Kerry extends Mideast peace mission
US Secretary of State John Kerry started his third meeting in 48 hours with Israeli Prime Minister Benjamin Netanyahu on Saturday as Kerry sought to revive long dormant Israeli-Palestinian peace talks.
The meeting over dinner in a Jerusalem hotel came on the third day of intense US shuttle diplomacy, but State Department officials were saying little about the content of talks so far with Israeli and Palestinian leaders.
Earlier, Kerry took a helicopter from Jerusalem to Amman where he spent two hours in talks with Palestinian president Mahmud Abbas then flew back again to see Netanyahu after the end of the Jewish sabbath.
"Working hard," Kerry told a reporter who asked if he was making progress as he and Abbas began their second round of talks in as many days.
Netanyahu was accompanied to the evening meeting with Kerry by Justice Minister Tzipi Livni, Israel's designated negotiator to talks with the Palestinians, National Security Advisor Yaakov Amidror and Netanyahu's personal envoy Yitzhak Molcho.
In a potential sign of headway, Kerry cancelled a dinner he had scheduled for Saturday night in Abu Dhabi, part of his separate tour in the past week through Gulf Arab states to coordinate support for rebels in Syria's civil war.
State Department spokeswoman Marie Harf said Kerry would still head to a meeting of Asian ministers in Brunei starting on Monday but called off the Abu Dhabi stop because his "meetings on the peace process remain ongoing".
Kerry was expected to speak before leaving the Middle East but Israeli public radio said his failure to hold an expected news conference in Amman on Friday suggested stumbling blocks in the talks.
"(Israeli) diplomatic sources were... talking to me about the possibility of a four-way summit in Amman in the coming week," the radio's diplomatic analyst Chico Menashe reported.
"Now, with the cancellation of today's planned press conference, it appears that there is still nothing to announce."
By the start of the Friday session with Netanyahu Kerry had so far spent seven hours since Thursday sounding out the Israeli premier and four-and-a-half hours talking to Abbas.
Kerry's aides have played down expectations of an imminent breakthrough and instead are hoping to make incremental progress to set the stage for substantive negotiations between Israel and the Palestinians.
The two sides have not formally met for peace talks since September 2010 and even then the negotiations broke down quickly, with Abbas saying Israel was not serious about a discussion on the future.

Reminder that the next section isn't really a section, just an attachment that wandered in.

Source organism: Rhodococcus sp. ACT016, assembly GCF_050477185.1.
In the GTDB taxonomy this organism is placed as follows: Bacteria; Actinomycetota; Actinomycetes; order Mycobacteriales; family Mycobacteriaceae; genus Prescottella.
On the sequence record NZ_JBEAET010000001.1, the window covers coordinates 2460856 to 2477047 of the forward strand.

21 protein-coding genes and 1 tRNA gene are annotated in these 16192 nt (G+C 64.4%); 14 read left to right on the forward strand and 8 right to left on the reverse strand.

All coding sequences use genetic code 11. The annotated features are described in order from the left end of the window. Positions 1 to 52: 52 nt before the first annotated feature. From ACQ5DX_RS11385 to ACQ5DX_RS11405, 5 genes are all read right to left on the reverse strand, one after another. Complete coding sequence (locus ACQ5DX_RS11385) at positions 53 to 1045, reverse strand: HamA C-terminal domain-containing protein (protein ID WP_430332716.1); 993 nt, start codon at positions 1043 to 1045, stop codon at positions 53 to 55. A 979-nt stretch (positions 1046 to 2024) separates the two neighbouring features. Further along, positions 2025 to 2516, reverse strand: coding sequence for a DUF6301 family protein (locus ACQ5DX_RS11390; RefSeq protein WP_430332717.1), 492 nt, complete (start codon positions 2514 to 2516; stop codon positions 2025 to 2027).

The Palestinian Authority wants Israel to freeze construction of Jewish settlements on occupied land and to promise any negotiations will be based on the principle of Israel withdrawing from land seized in the 1967 Six-Day War.
Netanyahu has rejected such "pre-conditions" but insists he remains ready to talk.
One idea floated is for Israel to agree not to announce new settlement construction but to make the commitment informally -- reducing the risk of revolt Netanyahu's largely right-wing governing coalition.
Economy Minister Naftali Bennett, who heads the far-right Jewish Home party, recently described the Palestinian issue as "shrapnel in the buttocks" -- a problem Israel simply had to keep suffering through -- but threatened to quit if the government agreed to a Palestinian state.
Abbas, whose rule is effectively confined to the West Bank, also faces Palestinian divisions.
Ismail Haniya, the Gaza-based prime minister of the rival Hamas movement, warned Abbas on Friday not to fall into the "trap of negotiations".
But Kerry heard encouraging words from Israeli President Shimon Peres over a two-hour Friday night dinner following the meeting with Netanyahu.
Peres now holds a largely ceremonial role but was identified with the peace process while prime minister.
The nearly 90-year-old Peres, welcoming Kerry at his official residence full of memorabilia from the decades-old peace process, acknowledged that "it is difficult, there are many problems" in moving forward.
"But as far as I'm concerned I can see how (among) people, there is a clear majority for the peace process, a two-state solution, and a great expectation that you will do it and that you can do it," Peres told him.